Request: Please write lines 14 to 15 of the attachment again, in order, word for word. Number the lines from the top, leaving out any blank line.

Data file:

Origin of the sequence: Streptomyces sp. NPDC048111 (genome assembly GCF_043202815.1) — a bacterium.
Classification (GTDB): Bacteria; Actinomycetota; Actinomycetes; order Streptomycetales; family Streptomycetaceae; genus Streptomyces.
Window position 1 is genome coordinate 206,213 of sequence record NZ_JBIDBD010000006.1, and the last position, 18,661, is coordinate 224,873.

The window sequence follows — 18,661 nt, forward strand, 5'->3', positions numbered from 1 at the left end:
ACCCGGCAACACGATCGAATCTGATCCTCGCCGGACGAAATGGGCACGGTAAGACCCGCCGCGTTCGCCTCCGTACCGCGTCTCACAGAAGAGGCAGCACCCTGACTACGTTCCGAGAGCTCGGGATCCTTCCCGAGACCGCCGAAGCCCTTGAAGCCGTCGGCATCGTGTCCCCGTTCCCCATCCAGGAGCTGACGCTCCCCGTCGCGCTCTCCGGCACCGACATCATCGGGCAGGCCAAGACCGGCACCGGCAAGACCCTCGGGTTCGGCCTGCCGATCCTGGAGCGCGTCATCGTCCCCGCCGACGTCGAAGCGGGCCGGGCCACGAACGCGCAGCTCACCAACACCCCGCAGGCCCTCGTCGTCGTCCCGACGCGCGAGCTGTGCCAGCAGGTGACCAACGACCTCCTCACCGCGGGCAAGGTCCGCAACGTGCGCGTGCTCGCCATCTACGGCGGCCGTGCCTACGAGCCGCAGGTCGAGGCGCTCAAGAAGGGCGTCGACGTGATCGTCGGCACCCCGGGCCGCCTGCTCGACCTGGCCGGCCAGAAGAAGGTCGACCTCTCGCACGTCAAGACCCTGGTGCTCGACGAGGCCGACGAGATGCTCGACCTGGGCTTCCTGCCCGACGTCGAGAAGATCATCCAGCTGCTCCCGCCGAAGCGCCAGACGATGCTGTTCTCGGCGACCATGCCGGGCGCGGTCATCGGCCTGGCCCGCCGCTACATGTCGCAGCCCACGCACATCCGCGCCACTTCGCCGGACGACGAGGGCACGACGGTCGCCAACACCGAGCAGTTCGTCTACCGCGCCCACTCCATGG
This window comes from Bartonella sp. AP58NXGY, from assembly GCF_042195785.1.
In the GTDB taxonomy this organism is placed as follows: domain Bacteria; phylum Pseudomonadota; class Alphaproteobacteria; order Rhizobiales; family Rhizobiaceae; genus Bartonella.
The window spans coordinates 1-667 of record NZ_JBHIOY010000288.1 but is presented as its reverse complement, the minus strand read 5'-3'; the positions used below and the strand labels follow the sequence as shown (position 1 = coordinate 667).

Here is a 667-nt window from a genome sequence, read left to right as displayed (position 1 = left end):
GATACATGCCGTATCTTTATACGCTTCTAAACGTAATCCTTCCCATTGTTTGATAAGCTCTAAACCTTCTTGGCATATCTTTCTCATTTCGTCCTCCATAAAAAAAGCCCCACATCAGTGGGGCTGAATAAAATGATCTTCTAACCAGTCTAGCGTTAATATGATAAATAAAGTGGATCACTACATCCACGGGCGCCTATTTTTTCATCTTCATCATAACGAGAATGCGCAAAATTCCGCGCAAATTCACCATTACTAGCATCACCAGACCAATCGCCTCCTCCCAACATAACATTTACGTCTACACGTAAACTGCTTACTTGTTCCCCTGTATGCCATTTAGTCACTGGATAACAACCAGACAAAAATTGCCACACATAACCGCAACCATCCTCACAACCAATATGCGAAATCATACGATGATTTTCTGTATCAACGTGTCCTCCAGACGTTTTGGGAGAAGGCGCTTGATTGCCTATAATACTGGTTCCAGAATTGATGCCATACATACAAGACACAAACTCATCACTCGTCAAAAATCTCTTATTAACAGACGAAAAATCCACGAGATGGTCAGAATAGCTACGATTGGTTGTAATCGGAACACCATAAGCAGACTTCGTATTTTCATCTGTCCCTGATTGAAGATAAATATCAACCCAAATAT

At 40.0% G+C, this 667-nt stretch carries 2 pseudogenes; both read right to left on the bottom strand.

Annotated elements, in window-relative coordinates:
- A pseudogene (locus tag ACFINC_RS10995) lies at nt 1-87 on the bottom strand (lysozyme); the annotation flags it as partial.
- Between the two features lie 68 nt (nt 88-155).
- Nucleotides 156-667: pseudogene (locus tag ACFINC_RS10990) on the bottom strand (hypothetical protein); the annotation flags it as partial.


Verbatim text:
- Between the two features lie 68 nt (nt 88-155).
- Nucleotides 156-667: pseudogene (locus tag ACFINC_RS10990) on the bottom strand (hypothetical protein); the annotation flags it as partial.